“…there are, contrary to popular evangelical perceptions, legitimate Mormon scholars. We use the term scholar in its formal sense of ‘intellectual, erudite; skilled in intellectual investigation; trained in ancient languages.’”
“Mormon scholars and apologists (not all apologists are scholars) have, with varying degrees of success, answered most of the usual evangelical criticisms. Often these answers adequately diffuse particular (minor) criticisms.”
“… at the academic level evangelicals are losing the debate with the Mormons. We are losing the battle and do not know it. In recent years the sophistication and erudition of LDS apologetics has risen considerably while evangelical responses have not.”
“The scholarship of Mormon writers is often rigorous. In the least their work warrants examination.”On Hugh W. Nibley
“Nibley has produced a seemingly endless stream of books and articles covering a dauntingly vast array of subject matter. Whether writing on Patristics, the Dead Sea Scrolls, the Apocrypha, the culture of the Ancient Near East or Mormonism, he demonstrates an impressive command of the original languages, primary texts and secondary literature… The few evangelicals who are aware of Hugh Nibley often dismiss him as a fraud or pseudo-scholar…. The bulk of Nibley's work has gone unchallenged by evangelicals despite the fact that he has been publishing relevant material since 1946…. Whatever flaws may exist in his methodology, Nibley is a scholar of high caliber…. Nibley has also received praise from non-LDS scholars such as Jacob Neusner, James Charlesworth, Cyrus Gordon, Raphael Patai and Jacob Milgrom.”I could go on and on with quotes from this article. Paul Owen and Carl Mosser praise several other LDS scholars specifically and mention the praise they have received from other non-LDS scholars. They also discuss the lofty credentials that many LDS scholars have. I strongly recommend anyone who has any doubt about the credibility of LDS scholars to read the whole article.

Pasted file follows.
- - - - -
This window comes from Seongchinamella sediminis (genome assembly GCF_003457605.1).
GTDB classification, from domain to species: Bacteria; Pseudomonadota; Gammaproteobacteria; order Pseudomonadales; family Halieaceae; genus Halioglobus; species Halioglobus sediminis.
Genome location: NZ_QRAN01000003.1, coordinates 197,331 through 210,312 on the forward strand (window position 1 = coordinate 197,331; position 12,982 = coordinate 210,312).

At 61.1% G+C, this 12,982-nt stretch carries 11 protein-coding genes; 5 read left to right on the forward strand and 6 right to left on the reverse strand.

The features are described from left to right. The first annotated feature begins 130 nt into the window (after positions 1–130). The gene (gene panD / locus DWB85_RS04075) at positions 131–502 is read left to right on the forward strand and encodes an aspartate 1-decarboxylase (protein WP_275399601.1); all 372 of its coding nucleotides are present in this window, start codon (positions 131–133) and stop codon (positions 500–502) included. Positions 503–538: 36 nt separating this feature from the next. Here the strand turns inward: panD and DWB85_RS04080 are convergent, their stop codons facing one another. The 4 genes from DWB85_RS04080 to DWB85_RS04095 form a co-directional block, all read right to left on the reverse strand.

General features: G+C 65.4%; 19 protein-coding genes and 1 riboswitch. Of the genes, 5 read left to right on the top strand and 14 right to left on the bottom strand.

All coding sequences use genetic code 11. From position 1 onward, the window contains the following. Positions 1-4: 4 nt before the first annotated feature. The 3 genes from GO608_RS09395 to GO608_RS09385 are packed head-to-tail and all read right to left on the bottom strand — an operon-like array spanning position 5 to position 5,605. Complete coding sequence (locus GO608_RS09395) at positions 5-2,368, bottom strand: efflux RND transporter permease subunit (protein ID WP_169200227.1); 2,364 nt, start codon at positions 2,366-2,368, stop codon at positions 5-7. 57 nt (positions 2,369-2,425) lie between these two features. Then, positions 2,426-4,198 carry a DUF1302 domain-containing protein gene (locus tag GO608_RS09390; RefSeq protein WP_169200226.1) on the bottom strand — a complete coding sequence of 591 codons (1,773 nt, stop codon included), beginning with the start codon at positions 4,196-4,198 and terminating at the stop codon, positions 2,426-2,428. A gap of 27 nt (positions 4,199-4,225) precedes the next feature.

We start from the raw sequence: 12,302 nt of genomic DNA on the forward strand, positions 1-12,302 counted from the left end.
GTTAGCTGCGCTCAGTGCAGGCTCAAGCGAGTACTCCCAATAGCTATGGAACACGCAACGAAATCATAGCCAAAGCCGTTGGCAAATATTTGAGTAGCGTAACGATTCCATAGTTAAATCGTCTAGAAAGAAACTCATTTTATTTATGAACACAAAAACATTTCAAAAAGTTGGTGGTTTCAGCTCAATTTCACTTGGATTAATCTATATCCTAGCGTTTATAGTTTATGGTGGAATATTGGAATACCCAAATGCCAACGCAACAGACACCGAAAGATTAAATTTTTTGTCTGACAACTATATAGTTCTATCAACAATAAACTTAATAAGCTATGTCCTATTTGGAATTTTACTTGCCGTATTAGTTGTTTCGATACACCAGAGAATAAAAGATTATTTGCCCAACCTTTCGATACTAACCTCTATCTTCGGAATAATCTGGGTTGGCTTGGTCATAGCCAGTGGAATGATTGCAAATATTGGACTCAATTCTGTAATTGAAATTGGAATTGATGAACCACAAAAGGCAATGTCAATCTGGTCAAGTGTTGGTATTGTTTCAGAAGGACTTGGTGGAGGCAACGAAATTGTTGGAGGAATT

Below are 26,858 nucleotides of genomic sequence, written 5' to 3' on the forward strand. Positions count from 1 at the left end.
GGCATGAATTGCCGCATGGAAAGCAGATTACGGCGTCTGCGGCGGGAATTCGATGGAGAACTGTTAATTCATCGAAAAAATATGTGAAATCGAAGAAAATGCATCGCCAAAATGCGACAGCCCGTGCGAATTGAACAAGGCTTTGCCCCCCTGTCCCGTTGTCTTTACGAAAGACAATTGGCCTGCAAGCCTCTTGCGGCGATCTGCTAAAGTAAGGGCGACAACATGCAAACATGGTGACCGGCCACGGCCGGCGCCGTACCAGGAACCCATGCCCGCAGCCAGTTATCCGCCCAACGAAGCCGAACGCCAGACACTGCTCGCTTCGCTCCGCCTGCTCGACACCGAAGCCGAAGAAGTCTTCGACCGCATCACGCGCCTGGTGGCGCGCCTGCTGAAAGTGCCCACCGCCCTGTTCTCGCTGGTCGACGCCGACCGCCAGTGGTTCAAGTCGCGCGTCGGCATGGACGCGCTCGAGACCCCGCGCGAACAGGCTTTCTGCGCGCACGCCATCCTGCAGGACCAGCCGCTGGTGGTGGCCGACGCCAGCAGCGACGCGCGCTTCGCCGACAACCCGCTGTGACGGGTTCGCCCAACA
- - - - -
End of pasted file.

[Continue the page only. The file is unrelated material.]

Sadly, here we are 13 years later, and people still insist that they are all bogus scholars with no respect. Is it worth mentioning that such an argument is an ad hominem attack? Please, people, if they are really such terrible scholars, then real arguments against what they write really shouldn’t be hard.